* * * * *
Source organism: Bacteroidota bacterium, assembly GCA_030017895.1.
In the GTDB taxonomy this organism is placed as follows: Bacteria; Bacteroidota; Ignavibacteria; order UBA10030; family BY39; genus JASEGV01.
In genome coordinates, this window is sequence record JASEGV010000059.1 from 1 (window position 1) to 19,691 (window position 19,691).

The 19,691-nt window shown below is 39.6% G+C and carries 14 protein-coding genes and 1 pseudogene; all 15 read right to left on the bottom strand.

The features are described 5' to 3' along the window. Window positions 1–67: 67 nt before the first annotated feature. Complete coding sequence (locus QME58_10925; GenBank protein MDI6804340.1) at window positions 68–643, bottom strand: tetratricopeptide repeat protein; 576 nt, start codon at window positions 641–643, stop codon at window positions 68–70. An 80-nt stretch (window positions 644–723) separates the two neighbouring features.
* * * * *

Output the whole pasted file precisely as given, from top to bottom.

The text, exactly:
Source organism: Bacteroidota bacterium, assembly GCA_030017895.1.
In the GTDB taxonomy this organism is placed as follows: Bacteria; Bacteroidota; Ignavibacteria; order UBA10030; family BY39; genus JASEGV01.
In genome coordinates, this window is sequence record JASEGV010000059.1 from 1 (window position 1) to 19,691 (window position 19,691).

The 19,691-nt window shown below is 39.6% G+C and carries 14 protein-coding genes and 1 pseudogene; all 15 read right to left on the bottom strand.

The features are described 5' to 3' along the window. Window positions 1–67: 67 nt before the first annotated feature. Complete coding sequence (locus QME58_10925; GenBank protein MDI6804340.1) at window positions 68–643, bottom strand: tetratricopeptide repeat protein; 576 nt, start codon at window positions 641–643, stop codon at window positions 68–70. An 80-nt stretch (window positions 644–723) separates the two neighbouring features.